Letters The “Saatchi bill”

The “Saatchi bill” is mistargeted and will put vulnerable patients at risk

BMJ 2014; 348 doi: https://doi.org/10.1136/bmj.g3135 (Published 14 May 2014) Cite this as: BMJ 2014;348:g3135
  1. Nigel Poole, barrister, Queen’s Counsel1
  1. 1Kings Chambers, Manchester M3 3FT, UK
  1. npoole{at}kingschambers.com

The Medical Innovation Bill is unnecessary, mistargeted, and will put vulnerable patients at risk.1 In its response to the public consultation, the BMA said it “strongly believes that the draft bill should not become law.”2 I agree.

The bill’s laudable aim is to promote responsible medical innovation, but the draft on which the government has consulted seeks to do so by providing that doctors who give treatment that no responsible body of medical opinion would support shall not be negligent.

The bill is aimed at the wrong target. As the Medical Defence Union said,3 4 medical negligence law does not prevent responsible innovation. Doctors who act in accordance with a responsible body of medical opinion are not negligent, even if most other doctors would not support the treatment given (the Bolam test). Sir Michael misunderstands the judgment of Lady Butler-Sloss in Simms. Far from holding that the Bolam test obstructed innovative treatment, she deployed it to justify allowing untried treatment to be given to two patients with variant Creutzfeldt-Jakob disease. Whether that was a good decision or not, it cannot be used to argue that the current law impedes innovation.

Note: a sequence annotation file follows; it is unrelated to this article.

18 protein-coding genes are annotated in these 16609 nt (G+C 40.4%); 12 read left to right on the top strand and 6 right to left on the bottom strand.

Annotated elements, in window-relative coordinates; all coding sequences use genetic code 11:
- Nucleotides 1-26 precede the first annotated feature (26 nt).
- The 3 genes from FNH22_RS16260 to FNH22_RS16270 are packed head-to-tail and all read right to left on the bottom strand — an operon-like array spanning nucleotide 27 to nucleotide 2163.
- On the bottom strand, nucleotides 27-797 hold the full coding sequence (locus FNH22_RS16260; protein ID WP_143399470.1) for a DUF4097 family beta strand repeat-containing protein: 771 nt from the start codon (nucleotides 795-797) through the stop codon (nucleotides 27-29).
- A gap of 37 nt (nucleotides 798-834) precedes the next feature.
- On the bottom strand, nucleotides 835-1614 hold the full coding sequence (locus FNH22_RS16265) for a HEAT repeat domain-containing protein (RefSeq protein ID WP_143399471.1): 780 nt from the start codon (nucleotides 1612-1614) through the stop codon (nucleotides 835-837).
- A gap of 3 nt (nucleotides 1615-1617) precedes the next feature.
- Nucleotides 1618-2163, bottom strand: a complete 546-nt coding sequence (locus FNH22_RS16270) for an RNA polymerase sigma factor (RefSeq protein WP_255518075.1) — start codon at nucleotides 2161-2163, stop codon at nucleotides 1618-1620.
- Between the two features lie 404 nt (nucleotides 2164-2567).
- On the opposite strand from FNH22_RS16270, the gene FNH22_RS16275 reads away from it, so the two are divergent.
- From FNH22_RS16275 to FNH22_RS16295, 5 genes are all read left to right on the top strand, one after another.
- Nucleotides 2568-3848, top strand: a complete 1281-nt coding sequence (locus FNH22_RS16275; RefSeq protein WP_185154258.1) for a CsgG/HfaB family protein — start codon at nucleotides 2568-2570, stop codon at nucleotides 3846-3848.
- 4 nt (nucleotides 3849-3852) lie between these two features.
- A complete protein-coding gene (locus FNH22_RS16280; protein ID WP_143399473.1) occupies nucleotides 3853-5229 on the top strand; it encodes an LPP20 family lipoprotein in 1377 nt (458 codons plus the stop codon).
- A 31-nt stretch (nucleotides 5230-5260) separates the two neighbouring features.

The bill has nothing to say about matters that have a real bearing on innovation, such as funding or regulation.

“Innovative treatment” is not defined, so the bill applies to all negligent decisions to treat, whether innovative or not. It does require that certain procedural steps should be taken by the doctor before making the decision, but, by definition, the decision would still be one that no responsible body of medical opinion would support. Contrary to some reports, the bill does not require other professionals to endorse the doctor’s decision.

Surely there are better ways of promoting responsible innovation than by removing the right of redress to patients who are harmed as a result of treatment that no responsible body of doctors would support?

Notes

Cite this as: BMJ 2014;348:g3135

Footnotes

  • Competing interests: I am a barrister practising in clinical negligence law.

References

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